At the Eastern end of the Kulen escarpment were quarries that supplied sandstone, which was carved into the marvelous facades of the temples.
A channel ran from Beng Melea past the Temples of Banteay Ampil and Chau Srey Vibol to Prasat Batchum inside Angkor. A path still connects these sites and makes for a great cycle ride with temple stops for sustenance heading East to the Tamarind Temple – Banteay Ampil.
We were beginning to get a handle on the Eastern end of the water connection, now it was time to explore the Western end. The Siem Reap River flows South from the Kulen Hills to the the city and then onto the Tonle Sap Great Lake but during Angkor it was diverted into the North East corner of the Angkor Thom Moat. History is being repeated as subsequent to the floods of 2011 the channels have been reopened and another dug in parallel on the North side of the moat as the river is diverted into the West Baray with the aim of stopping the floods in Siem Reap. The fact that now the town of Puok to the West floods instead is not part of the discussion – tourists don’t go there.
Angkor Thom was Jayavarman VII’s and his 2 wives, city. The largest of all the Angkorian Cities its wall’s 3km long enclose 9 km2, which is now mainly forest but once housed a thriving metropolis of wooden houses and their trapeang, surrounded by a grid of canals and roads as the Lidar survey revealed.
View over the moat from the walls at the S.E corner of Angkor Thom
The data was detailed enough to show the individual houses, which can be extrapolated to give a guessed population of 70,000 based on an assumed family size. This would need a lot of water but during the rainy season any excess flowed out of Boeung Thom reservoir in the South West of the city and through Runta Dev a canal that runs under the city walls into the Angkor Thom moat. We’ve got a stunning cycle route that runs along the 8m high walls of Angkor Thom to Prasat Chrung or corner temple – there’s one at each corner. A great late afternoon spot for watching the sun set over the moat, paddy fields and palm trees beyond. We didn’t realise the engineering marvel that lay 8m below us until Damian lead us down the inner banks to a stream that on closer inspection disappeared into a laterite tunnel under the walls and out to the glinting light of the moat 30m away.
The West Baray 500m to the West is one more mystery. How was this vast body of water replenished and released during times of flood? The current outlet of the Angkor Thom moat is a canal running parallel with the road through the West Gate dug by the French, which destroyed any trace of what was there before. It is possible it was a replacement otherwise how did 50 million litres of water get into The Baray.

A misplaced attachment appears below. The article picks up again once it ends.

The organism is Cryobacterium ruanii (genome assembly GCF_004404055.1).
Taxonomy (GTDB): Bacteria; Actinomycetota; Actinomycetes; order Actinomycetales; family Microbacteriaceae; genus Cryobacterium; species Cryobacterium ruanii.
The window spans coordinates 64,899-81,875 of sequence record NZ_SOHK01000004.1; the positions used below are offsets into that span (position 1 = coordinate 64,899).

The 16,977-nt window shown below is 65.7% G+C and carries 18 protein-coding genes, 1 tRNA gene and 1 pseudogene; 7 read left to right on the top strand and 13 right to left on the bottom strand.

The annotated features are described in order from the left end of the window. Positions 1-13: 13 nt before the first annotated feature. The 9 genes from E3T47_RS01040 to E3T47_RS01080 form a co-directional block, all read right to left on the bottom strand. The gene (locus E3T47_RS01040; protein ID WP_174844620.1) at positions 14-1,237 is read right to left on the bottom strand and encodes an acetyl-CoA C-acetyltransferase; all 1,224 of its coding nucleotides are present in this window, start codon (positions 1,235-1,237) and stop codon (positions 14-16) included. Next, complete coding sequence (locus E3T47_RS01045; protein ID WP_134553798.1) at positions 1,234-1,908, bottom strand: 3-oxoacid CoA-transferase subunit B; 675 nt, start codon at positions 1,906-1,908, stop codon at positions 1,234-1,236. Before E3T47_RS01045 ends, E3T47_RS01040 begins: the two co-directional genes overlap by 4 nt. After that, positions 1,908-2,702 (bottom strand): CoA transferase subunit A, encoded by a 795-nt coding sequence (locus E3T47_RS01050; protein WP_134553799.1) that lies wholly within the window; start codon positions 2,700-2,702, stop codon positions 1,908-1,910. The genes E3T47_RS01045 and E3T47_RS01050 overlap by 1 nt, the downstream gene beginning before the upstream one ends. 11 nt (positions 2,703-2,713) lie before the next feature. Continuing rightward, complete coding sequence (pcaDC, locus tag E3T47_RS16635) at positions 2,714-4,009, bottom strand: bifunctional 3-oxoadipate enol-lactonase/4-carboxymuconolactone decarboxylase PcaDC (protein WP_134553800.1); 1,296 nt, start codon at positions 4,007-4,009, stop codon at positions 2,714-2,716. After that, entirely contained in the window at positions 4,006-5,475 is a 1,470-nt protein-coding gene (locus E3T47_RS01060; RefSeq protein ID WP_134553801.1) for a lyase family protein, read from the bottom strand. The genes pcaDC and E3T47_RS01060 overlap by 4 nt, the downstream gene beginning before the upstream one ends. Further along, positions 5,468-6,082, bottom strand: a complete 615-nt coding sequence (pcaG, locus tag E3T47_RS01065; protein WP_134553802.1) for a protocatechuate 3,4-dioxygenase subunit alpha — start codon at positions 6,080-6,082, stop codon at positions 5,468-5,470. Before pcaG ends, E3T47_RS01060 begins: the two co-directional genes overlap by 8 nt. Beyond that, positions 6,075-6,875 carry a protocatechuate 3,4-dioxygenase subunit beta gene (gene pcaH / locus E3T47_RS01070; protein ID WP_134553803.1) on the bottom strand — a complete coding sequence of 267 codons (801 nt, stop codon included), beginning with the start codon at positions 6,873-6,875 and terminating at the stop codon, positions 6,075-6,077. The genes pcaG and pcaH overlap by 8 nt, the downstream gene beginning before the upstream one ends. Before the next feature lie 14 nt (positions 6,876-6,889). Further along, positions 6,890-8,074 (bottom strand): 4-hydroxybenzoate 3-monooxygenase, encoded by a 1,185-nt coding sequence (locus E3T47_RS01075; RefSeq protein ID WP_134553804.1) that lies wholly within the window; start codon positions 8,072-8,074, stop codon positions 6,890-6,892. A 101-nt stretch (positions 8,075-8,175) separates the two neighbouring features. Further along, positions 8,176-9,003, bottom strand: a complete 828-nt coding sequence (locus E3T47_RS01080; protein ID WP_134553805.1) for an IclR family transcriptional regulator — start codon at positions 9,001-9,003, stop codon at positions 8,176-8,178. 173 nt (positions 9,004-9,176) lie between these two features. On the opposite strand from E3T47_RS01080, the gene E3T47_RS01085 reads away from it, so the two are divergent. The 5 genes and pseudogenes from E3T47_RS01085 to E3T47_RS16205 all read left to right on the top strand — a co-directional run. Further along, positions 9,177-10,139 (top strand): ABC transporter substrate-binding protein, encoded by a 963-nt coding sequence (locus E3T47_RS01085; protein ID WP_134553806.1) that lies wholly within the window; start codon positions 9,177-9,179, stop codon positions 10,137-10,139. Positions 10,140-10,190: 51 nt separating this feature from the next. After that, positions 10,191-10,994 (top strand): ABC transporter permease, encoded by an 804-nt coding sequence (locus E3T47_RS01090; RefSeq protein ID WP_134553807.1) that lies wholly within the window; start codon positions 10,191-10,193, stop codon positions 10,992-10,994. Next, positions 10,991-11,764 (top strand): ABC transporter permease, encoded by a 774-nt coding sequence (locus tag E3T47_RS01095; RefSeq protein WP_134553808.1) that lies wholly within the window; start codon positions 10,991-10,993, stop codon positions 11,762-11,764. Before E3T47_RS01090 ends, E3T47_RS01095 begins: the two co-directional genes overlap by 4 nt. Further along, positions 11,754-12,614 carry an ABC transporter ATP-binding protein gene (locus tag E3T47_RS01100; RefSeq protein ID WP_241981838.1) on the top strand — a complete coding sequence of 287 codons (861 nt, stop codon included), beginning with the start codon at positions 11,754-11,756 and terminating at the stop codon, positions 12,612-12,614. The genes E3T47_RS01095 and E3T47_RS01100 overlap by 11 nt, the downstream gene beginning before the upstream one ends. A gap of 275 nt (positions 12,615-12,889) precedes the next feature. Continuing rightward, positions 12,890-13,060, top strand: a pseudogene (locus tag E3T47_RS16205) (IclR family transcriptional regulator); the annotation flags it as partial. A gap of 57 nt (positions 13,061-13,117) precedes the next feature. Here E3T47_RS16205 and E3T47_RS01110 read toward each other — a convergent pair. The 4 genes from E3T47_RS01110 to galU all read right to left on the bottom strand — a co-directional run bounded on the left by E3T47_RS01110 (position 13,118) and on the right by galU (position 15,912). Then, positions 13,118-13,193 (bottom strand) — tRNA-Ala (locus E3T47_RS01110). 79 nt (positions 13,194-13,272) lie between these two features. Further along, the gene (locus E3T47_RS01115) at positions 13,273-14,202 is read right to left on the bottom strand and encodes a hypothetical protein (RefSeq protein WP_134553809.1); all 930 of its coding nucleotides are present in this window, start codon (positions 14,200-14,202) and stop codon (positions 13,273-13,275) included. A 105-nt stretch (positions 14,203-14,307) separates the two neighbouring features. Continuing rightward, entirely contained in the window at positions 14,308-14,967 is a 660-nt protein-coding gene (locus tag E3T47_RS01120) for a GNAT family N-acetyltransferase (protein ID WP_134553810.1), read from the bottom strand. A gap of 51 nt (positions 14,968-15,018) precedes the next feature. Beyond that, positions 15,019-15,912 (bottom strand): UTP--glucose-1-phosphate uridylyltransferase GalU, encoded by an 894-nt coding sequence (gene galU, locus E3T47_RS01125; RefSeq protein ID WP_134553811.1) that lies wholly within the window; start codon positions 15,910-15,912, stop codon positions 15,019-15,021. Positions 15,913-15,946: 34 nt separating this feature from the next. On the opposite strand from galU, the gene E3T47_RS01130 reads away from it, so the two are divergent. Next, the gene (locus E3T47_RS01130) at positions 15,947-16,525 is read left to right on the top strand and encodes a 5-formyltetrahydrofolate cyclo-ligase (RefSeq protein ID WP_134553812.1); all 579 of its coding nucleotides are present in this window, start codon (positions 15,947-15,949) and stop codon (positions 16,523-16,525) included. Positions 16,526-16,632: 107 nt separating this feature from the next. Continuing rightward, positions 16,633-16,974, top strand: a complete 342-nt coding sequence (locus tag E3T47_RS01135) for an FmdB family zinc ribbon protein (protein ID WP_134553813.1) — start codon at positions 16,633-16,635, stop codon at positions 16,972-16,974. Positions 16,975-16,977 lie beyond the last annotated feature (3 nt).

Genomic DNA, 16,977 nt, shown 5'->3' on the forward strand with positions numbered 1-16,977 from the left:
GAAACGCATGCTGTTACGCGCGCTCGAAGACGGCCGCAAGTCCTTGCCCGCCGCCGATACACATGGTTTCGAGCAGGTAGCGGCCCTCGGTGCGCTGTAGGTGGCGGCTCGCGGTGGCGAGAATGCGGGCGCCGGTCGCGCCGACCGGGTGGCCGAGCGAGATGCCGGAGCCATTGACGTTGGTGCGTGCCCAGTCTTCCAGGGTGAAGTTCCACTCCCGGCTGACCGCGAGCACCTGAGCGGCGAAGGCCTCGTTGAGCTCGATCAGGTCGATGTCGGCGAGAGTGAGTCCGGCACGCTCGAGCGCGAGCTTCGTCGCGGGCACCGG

Runta Dev runs under the walls of Angkor Thom
What had we learnt that morning?
We understood that water running off the Kulen Hills to the North fed streams, which flowed into the reservoir / lake of Beoung Ta Neue in turn feeding the East Baray, which was a water supply for the population of Angkor Thom and Ta Prohm.
Damian confirmed that our cycling path to Chau Srei Vibol and on to Banteay Ampil, lay along the route a canal had taken bringing sandstone from the quarries at the Eastern end of the Kulen escarpment via Beng Melea to Angkor.
He explained how the laterite used to build the foundations of the J VII temples were carried by water released into the Great North canal which flowed to the North Baray and Preah Khan.
And the Western hydrological connection was made by the Siem Reap River coming from the Western end of Kulen flowing South into the Angkor Thom moat and maybe on into the West Baray.
And much else besides!
With great thanks to Damian Evans for a really fascinating morning and apologies for any misinterpretations.
Indochine Exploration with Smiling Albino Cambodia is pleased to take our guests on a introductory investigation of the main temples along the water courses described or an adventure to experience this incredible landscape on foot, by bicycle or kayaking.
JVII (Aka Jayavarman VII) with apologies to The Angkorian Empire
It gets confusing, 26 kings all ending in – varman, building thousands of temples and ruling for 500 years. So today’s story is going to concentrate on just one JVII with references to his uncle SII, who was by all accounts also a very great king. And to set the scene we need to mention JII, who started it all on a mountain (so he could throw stones on the Cham who continued to be revolting throughout the Angkorian era).
JVII was born early 12th century into an empire at the peak of its powers. The nephew of SII, who ruled over the Angkorian Empire when it covered most of South East Asia including Champa – home of the revolting Chams – ‘boo’ (now Central Vietnam). As a teenager JVII was sent to Champa to learn it’s ways including military techniques, which as you’ll see comes in useful later in the story. It’s said that a Khmer allied Cham royal family adopted him. His first wife who we’ll call Thevi I, and figures early in the story traveled with him to Champa.
Meanwhile back in Angkor SII, while at the height of his reign was murdered by one of his commanders, who declared himself King. Word reached JVII in Cham that his uncle had been assassinated so he set off with Thevi I to exact revenge on the Usurper but he was too late.
The revolting Cham sensing a weakening of The Empire launched a fleet of boats, sailed up the Mekong and into The Tonle Sap Great Lake to invade, sack and kill the Usurper. JVII realized he wasn’t ready to attack the Cham so he headed into the forest to assemble an army.
Oh and in the mean time got the temple bug and built his first, Preah Khan in Kampong Svay, not to be confused with its namesake in Angkor (more on that later).